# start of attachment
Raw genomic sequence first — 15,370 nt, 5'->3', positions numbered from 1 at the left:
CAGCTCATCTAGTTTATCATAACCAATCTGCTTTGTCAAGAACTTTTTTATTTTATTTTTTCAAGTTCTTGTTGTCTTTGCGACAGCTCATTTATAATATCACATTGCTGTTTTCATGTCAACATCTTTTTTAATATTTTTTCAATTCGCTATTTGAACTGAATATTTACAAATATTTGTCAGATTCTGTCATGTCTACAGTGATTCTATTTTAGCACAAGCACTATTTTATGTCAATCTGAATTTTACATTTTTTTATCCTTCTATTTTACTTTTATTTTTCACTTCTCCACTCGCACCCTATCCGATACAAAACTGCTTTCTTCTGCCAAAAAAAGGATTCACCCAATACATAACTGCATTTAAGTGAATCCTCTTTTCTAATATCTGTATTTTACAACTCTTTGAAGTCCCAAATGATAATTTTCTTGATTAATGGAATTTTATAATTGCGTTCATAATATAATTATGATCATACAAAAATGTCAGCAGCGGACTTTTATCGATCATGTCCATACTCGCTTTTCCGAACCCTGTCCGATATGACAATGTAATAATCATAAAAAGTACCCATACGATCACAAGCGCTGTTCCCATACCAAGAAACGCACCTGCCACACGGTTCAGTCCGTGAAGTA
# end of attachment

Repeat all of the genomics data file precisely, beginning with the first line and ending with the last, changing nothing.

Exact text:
Raw genomic sequence first — 15,370 nt, 5'->3', positions numbered from 1 at the left:
CAGCTCATCTAGTTTATCATAACCAATCTGCTTTGTCAAGAACTTTTTTATTTTATTTTTTCAAGTTCTTGTTGTCTTTGCGACAGCTCATTTATAATATCACATTGCTGTTTTCATGTCAACATCTTTTTTAATATTTTTTCAATTCGCTATTTGAACTGAATATTTACAAATATTTGTCAGATTCTGTCATGTCTACAGTGATTCTATTTTAGCACAAGCACTATTTTATGTCAATCTGAATTTTACATTTTTTTATCCTTCTATTTTACTTTTATTTTTCACTTCTCCACTCGCACCCTATCCGATACAAAACTGCTTTCTTCTGCCAAAAAAAGGATTCACCCAATACATAACTGCATTTAAGTGAATCCTCTTTTCTAATATCTGTATTTTACAACTCTTTGAAGTCCCAAATGATAATTTTCTTGATTAATGGAATTTTATAATTGCGTTCATAATATAATTATGATCATACAAAAATGTCAGCAGCGGACTTTTATCGATCATGTCCATACTCGCTTTTCCGAACCCTGTCCGATATGACAATGTAATAATCATAAAAAGTACCCATACGATCACAAGCGCTGTTCCCATACCAAGAAACGCACCTGCCACACGGTTCAGTCCGTGAAGTA